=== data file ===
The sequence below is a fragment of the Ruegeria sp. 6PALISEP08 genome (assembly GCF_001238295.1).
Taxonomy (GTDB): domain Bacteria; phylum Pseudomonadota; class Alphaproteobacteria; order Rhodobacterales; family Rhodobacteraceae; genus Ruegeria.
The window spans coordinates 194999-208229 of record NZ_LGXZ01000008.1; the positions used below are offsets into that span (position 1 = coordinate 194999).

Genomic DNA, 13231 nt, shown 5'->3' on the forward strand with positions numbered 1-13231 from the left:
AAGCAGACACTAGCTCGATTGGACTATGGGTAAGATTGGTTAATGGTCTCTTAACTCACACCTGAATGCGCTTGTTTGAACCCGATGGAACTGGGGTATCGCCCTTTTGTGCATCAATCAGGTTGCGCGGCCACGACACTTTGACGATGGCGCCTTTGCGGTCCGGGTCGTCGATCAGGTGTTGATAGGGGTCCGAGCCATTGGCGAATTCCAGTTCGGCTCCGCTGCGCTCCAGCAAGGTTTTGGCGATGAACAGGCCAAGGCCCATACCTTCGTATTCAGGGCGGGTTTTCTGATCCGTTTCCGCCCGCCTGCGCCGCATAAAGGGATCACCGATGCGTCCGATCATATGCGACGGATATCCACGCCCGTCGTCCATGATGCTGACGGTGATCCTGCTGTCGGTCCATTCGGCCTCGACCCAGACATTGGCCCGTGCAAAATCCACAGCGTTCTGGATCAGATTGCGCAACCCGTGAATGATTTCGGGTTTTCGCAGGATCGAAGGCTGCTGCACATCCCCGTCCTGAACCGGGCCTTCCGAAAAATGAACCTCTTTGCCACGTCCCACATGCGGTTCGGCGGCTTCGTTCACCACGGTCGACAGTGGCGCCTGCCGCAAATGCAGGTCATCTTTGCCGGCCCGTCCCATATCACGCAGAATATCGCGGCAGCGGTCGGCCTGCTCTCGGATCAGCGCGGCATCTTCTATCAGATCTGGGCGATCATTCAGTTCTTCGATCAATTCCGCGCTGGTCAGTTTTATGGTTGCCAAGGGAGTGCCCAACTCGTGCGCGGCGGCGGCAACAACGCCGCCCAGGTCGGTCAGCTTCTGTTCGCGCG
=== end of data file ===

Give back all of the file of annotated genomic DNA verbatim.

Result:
The sequence below is a fragment of the Ruegeria sp. 6PALISEP08 genome (assembly GCF_001238295.1).
Taxonomy (GTDB): domain Bacteria; phylum Pseudomonadota; class Alphaproteobacteria; order Rhodobacterales; family Rhodobacteraceae; genus Ruegeria.
The window spans coordinates 194999-208229 of record NZ_LGXZ01000008.1; the positions used below are offsets into that span (position 1 = coordinate 194999).

Genomic DNA, 13231 nt, shown 5'->3' on the forward strand with positions numbered 1-13231 from the left:
AAGCAGACACTAGCTCGATTGGACTATGGGTAAGATTGGTTAATGGTCTCTTAACTCACACCTGAATGCGCTTGTTTGAACCCGATGGAACTGGGGTATCGCCCTTTTGTGCATCAATCAGGTTGCGCGGCCACGACACTTTGACGATGGCGCCTTTGCGGTCCGGGTCGTCGATCAGGTGTTGATAGGGGTCCGAGCCATTGGCGAATTCCAGTTCGGCTCCGCTGCGCTCCAGCAAGGTTTTGGCGATGAACAGGCCAAGGCCCATACCTTCGTATTCAGGGCGGGTTTTCTGATCCGTTTCCGCCCGCCTGCGCCGCATAAAGGGATCACCGATGCGTCCGATCATATGCGACGGATATCCACGCCCGTCGTCCATGATGCTGACGGTGATCCTGCTGTCGGTCCATTCGGCCTCGACCCAGACATTGGCCCGTGCAAAATCCACAGCGTTCTGGATCAGATTGCGCAACCCGTGAATGATTTCGGGTTTTCGCAGGATCGAAGGCTGCTGCACATCCCCGTCCTGAACCGGGCCTTCCGAAAAATGAACCTCTTTGCCACGTCCCACATGCGGTTCGGCGGCTTCGTTCACCACGGTCGACAGTGGCGCCTGCCGCAAATGCAGGTCATCTTTGCCGGCCCGTCCCATATCACGCAGAATATCGCGGCAGCGGTCGGCCTGCTCTCGGATCAGCGCGGCATCTTCTATCAGATCTGGGCGATCATTCAGTTCTTCGATCAATTCCGCGCTGGTCAGTTTTATGGTTGCCAAGGGAGTGCCCAACTCGTGCGCGGCGGCGGCAACAACGCCGCCCAGGTCGGTCAGCTTCTGTTCGCGCG